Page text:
These Essays appeared in the Fortnightly Review at various times between the spring of 1865 and the first month of this year. I much wish that I were able to recast them, for such a series must have many defects when presented as a continuous book; but many occupations forbid me to hope that I could accomplish this within any moderate limits of time, and as the opinions here set forth (whatever may be their value) have at least cost me much time and thought, I venture to publish them in the only form I can.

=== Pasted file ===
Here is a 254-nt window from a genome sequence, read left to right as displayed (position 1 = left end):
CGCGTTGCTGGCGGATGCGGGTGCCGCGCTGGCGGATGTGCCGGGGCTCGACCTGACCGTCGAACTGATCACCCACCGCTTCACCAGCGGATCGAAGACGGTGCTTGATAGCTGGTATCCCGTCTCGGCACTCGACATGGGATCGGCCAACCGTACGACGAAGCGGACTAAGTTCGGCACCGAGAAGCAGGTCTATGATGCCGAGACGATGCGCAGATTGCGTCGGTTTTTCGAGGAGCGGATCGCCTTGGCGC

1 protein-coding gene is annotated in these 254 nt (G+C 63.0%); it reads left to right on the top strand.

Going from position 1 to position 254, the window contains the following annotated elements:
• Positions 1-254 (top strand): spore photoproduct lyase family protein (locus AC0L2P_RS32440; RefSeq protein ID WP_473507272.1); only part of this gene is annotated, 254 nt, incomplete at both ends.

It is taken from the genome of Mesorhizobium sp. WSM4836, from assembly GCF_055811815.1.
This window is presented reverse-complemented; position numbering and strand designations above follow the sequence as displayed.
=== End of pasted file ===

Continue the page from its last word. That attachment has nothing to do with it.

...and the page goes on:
The arguments of the first Essay, if it had been rewritten, might have been exceedingly illustrated by the present contest between the President and the Congress of the United States: but I leave it to stand as it was published just a few days after Lincoln’s death—when Mr Johnson was said to be a violent Anti-Southerner, and no such quarrel was thought of. There is a just suspicion in the public mind of principles got up to account for events just occurring; and I prefer to leave what I wrote as it stood, when no such events were looked for.

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